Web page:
SAIIA Policy Briefing No 36, October 2011
South African Institute of International Affairs in cooperation with the Embassy of Switzerland cordially invites you to a Roundtable Discussion on "The UN’s role in Africa and Africa’s role in the UN: The need for a new approach?" with Joseph Deiss President of the 65th Session of the UN General Assembly Date:            Monday, 17 October 2011Time:           12:30 for 13:00 until 14:30 (lunch will be served at 12:30 -Roundtable starts at 13:00)Venue:         Boardroom at Jan Smuts House, East Campus, Wits University, Johannesburg
There are two seemingly obscure consequences of 11 September 2001 attacks on the United States that do not receive the attention they deserve in public debate. The first is the rapid advances made in the field of unmanned weapons systems. The second consequence reflects on the role of covert operations in the murky realm of counter-terrorism operations. Ten years ago, US armed forces operated, by some calculations, between 50 and 100 Unmanned Aerial Vehicles (UAVs). Today, the New York Times estimates that the Pentagon operates about 7 000 of these weapon systems.
A three day conference to thrash out, among other things, a roadmap to a new constitution and elections within a year in Somalia kicked off in Mogadishu on 6 September 2011. It is the first major political conference since the start of a 2007 insurgency.
In life realities on the ground often lay waste to the best-laid plans. So has it been for the AU in the Libyan crisis. Since the rebels entered Tripoli on August 21 the hand-wringing around the AU’s marginalisation by Nato during the campaign has reached a crescendo. In that period, the Transitional National Council (TNC) has been recognised as the legitimate government in Libya by many states, including 20 from Africa; there has been a diplomatic flurry of activity on both sides of the Mediterranean with pledges for reconstruction assistance… and oil contracts; and the Libya Contact Group met in…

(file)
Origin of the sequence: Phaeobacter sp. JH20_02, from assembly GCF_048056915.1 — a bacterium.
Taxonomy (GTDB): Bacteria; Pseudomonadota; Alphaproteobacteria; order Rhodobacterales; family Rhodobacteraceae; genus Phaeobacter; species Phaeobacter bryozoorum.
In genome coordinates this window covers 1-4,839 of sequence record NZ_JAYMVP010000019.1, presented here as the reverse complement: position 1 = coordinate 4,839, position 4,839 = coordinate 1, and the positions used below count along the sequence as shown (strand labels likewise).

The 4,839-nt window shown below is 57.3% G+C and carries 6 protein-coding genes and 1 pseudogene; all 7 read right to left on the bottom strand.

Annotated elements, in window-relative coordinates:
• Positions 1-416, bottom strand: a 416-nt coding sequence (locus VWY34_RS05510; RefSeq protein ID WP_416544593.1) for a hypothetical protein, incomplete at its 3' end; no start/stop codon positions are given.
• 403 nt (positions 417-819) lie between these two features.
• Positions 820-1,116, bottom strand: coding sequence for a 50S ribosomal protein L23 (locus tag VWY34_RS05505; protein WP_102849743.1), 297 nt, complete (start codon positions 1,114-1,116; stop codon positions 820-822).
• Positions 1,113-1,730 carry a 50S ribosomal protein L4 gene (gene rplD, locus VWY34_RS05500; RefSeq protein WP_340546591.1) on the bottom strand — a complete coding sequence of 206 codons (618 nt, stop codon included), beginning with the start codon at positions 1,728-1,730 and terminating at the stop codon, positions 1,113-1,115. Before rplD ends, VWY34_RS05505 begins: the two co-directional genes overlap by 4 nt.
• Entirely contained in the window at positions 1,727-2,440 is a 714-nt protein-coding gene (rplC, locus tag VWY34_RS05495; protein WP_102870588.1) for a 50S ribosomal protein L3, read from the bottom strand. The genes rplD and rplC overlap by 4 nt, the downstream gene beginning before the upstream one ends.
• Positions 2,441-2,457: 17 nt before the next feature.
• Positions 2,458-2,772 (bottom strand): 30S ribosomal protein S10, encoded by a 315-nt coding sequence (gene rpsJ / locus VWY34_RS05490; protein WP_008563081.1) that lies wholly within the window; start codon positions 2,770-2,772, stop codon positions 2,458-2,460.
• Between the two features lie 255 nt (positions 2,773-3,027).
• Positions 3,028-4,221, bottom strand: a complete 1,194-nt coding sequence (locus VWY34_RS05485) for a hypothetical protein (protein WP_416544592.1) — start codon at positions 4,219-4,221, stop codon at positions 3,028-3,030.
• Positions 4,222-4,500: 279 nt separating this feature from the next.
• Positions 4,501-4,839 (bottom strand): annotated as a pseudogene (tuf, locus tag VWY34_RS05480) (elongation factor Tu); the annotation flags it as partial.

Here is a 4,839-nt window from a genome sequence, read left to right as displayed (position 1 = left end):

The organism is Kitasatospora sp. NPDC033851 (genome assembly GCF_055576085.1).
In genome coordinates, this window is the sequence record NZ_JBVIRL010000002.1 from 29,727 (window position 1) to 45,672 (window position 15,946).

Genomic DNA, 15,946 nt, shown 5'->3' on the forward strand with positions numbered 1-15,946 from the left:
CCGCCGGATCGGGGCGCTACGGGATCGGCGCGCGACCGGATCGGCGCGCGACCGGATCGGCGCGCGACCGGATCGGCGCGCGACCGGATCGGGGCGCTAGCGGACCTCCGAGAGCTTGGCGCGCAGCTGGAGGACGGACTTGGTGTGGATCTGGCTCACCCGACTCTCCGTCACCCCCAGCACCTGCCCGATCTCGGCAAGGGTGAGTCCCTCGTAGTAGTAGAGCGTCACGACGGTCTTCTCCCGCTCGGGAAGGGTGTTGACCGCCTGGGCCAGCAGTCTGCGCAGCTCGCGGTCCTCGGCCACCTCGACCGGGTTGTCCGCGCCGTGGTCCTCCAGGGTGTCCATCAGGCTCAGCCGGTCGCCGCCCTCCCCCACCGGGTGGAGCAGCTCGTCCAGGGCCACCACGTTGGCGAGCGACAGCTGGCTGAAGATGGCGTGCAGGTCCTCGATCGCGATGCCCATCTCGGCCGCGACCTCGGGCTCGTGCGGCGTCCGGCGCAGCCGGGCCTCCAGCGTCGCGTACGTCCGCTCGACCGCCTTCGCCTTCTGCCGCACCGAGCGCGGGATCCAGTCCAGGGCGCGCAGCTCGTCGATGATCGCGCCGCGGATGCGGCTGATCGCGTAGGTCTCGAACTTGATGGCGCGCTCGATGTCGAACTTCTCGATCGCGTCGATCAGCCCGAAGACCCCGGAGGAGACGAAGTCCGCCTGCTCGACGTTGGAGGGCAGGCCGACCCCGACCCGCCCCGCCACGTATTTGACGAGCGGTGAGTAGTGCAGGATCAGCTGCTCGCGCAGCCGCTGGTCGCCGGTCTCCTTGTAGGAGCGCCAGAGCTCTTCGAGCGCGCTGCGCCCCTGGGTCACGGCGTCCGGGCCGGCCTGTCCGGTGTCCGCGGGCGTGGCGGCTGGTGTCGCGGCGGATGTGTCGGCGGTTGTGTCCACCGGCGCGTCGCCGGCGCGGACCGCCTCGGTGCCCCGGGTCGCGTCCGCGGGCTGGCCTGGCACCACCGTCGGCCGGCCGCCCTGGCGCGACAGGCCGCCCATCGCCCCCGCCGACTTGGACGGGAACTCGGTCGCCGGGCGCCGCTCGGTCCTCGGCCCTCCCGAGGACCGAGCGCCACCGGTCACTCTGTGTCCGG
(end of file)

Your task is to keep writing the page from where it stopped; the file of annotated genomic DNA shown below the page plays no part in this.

On 23 August 2011, Tom Wheeler, former Ambassador and Research Associate at SAIIA, spoke to Lerato Mbele on CNBC Africa's Beyond Markets show on the meaning of the developments in Libya. Also feauring in this show is Daniel Kinnear, Senior Executive Associate at the Africa Strategy Group. [Duration: 10min 49sec] Watch the videoThis video is copyright of ABN Digital/ CNBC Africa.        
As published in The Thinker, Volume 30, pp.30-33 During March and April this year I spent a significant amount of time traversing the complex network of gravel roads that run from Hoima to the shores of Lake Albert in western Uganda. This Lake has become the epicentre of Uganda’s oil sector with nearly 2 billion barrels of proven reserves. Tullow oil that has been leading the exploration campaign recently signed a deal with Total and CNOOC to begin production this year or by the latest in 2012. Lake Albert lies in the Albertine Graben, and oil experts speculate that the…